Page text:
Beat the Devil (film)

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For the short film starring James Brown and Gary Oldman, see Beat the Devil.
Beat the Devil
Beat The Devil - 1953 - poster.png
1953 film poster
Directed by John Huston
Produced by John Huston
Screenplay by John Huston
Truman Capote
Based on Beat the Devil
1951 novel 
by Claud Cockburn (as James Helvick)
Starring Humphrey Bogart
Jennifer Jones
Gina Lollobrigida
Peter Lorre
Robert Morley
Edward Underdown
Ivor Barnard
Marco Tulli
Bernard Lee
Saro Urzì
Music by Franco Mannino
Cinematography Oswald Morris
Edited by Ralph Kemplen
Distributed by British Lion Films (UK)
United Artists (USA)
Release dates
24 November 1953
Running time
89 min.
Country United Kingdom
Language English
Box office £115,926 (UK)[1]
Beat the Devil

Beat the Devil is a 1953 film directed by John Huston.[2] The screenplay was by Huston and Truman Capote, loosely based upon a novel of the same name by British journalist Claud Cockburn, writing under the pseudonym James Helvick. It is a parody of Huston's The Maltese Falcon (1941) and films of the same genre.

The script, which was written on a day-to-day basis as the film was being shot,[citation needed] concerns the adventures of a motley crew of swindlers and ne'er-do-wells trying to lay claim to land rich in uranium deposits in Kenya as they wait in a small Italian port to travel aboard an ill-fated tramp steamer en route to Mombasa.[3] The cast includes Humphrey Bogart, Jennifer Jones, Gina Lollobrigida, Robert Morley, Peter Lorre, and Bernard Lee.


Billy Dannreuther (Humphrey Bogart) is a formerly-wealthy American who has fallen on hard times. He is reluctantly working with four crooks: Peterson (Robert Morley), ex-Nazi Julius O'Hara (Peter Lorre), Major Jack Ross (Ivor Barnard) and Ravello, who are trying to acquire uranium-rich land in British East Africa. Billy suspects that Major Ross has murdered a British Colonial officer who had threatened to expose their plan. While waiting in Italy for passage to Africa, Billy and his wife Maria (Gina Lollobrigida) make the acquaintance of a British couple: Harry (Edward Underdown) and Gwendolen Chelm (Jennifer Jones), who are planning to travel on the same ship. Harry is a very proper and traditional Englishman, while Gwendolen is flighty and fanciful and a compulsive liar. Billy and Gwendolen have an affair, while Maria flirts with Harry. Peterson becomes suspicious that the Chelms may be attempting to acquire the uranium themselves. His suspicians are unfounded, but they seem to him to be confirmed by Gwendolen, who lies about her husband and exaggerates his importance.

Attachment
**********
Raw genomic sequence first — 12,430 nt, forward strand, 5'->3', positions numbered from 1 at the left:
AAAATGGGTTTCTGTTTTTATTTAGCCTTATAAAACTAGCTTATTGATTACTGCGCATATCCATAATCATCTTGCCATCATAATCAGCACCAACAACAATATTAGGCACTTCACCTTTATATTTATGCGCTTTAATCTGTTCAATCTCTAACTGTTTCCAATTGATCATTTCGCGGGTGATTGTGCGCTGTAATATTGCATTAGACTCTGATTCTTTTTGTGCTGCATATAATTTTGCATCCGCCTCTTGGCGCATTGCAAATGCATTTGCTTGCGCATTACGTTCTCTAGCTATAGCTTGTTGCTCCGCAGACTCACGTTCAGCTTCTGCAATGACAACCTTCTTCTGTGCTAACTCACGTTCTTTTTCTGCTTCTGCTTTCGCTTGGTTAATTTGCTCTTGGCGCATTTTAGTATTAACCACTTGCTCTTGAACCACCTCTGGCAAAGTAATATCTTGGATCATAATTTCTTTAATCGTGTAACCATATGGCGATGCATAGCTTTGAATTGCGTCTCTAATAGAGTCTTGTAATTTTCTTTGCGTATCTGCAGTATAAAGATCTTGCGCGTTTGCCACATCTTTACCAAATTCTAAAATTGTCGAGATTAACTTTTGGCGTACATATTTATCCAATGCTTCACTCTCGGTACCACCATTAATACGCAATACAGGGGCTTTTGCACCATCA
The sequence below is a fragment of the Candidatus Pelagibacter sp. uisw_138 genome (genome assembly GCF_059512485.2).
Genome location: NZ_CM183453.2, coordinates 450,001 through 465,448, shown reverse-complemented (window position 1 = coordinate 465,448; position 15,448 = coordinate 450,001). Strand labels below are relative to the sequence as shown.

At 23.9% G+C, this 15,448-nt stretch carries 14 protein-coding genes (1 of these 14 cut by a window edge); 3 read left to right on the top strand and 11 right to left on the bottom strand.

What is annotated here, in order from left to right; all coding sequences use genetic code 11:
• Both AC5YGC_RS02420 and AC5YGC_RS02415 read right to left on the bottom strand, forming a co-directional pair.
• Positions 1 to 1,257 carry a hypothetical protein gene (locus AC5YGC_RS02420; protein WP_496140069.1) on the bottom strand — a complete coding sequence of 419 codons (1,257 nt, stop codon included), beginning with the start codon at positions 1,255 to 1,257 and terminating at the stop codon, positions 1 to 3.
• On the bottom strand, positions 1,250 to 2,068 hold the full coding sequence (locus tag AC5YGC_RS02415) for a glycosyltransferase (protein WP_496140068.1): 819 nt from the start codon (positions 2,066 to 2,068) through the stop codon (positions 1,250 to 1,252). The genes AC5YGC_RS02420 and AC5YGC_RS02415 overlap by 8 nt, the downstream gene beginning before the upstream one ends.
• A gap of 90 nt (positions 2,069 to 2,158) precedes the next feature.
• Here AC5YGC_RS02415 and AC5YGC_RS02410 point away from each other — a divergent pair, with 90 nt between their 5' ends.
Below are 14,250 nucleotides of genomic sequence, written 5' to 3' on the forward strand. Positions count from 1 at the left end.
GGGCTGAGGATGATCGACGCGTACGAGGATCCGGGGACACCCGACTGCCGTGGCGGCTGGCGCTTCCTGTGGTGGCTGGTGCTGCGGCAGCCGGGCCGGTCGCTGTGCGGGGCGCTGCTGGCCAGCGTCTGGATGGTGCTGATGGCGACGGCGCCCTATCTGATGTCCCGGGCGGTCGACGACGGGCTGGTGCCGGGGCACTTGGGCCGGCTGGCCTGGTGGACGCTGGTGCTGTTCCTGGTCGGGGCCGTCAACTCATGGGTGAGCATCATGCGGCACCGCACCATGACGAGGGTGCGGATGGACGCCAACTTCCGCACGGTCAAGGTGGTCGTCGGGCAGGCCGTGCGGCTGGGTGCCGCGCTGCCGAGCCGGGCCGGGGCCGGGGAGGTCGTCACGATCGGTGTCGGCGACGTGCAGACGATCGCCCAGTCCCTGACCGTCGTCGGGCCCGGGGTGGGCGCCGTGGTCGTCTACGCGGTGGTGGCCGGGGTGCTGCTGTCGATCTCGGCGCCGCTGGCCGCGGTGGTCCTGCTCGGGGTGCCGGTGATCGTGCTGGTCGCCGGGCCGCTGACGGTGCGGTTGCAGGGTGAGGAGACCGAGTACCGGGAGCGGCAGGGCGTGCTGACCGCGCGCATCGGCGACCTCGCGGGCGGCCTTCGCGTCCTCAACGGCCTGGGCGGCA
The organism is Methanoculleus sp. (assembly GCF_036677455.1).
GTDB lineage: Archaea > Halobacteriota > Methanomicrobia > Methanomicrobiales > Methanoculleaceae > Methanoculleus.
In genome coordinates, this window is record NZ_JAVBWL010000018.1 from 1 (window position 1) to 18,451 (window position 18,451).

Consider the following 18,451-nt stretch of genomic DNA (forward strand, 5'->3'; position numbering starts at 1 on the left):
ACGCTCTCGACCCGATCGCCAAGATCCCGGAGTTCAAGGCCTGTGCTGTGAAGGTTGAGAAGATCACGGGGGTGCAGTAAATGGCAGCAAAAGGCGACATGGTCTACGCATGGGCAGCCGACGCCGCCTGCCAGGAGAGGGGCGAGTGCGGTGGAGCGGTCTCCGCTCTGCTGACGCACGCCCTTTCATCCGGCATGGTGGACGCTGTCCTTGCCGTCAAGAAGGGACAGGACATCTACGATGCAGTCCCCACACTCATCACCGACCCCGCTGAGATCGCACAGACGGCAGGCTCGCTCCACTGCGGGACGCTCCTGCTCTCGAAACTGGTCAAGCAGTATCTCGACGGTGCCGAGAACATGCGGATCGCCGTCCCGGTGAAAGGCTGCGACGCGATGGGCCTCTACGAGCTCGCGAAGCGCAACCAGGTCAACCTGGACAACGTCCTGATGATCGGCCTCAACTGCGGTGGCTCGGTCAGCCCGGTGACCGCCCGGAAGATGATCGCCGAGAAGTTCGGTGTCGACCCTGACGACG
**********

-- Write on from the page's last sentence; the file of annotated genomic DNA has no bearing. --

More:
Billy and Peterson are involved in a car accident and wrongly reported to have been killed. In order to replace Peterson's lost capital, Ravello approaches Harry Chelm and explains their scheme. Just then, to everyone's surprise, Billy and Peterson return to the hotel alive and unharmed. The purser announces that the ship is at last ready to sail. On board, Harry reveals that he knows about Peterson's scheme and intends to inform the authorities. Peterson orders Major Ross to kill Harry; however, Billy thwarts the murder attempt. Harry's outraged accusations alienate the ship's drunken captain, who locks Harry in the brig, where he is uncomfortable but safe from Major Ross.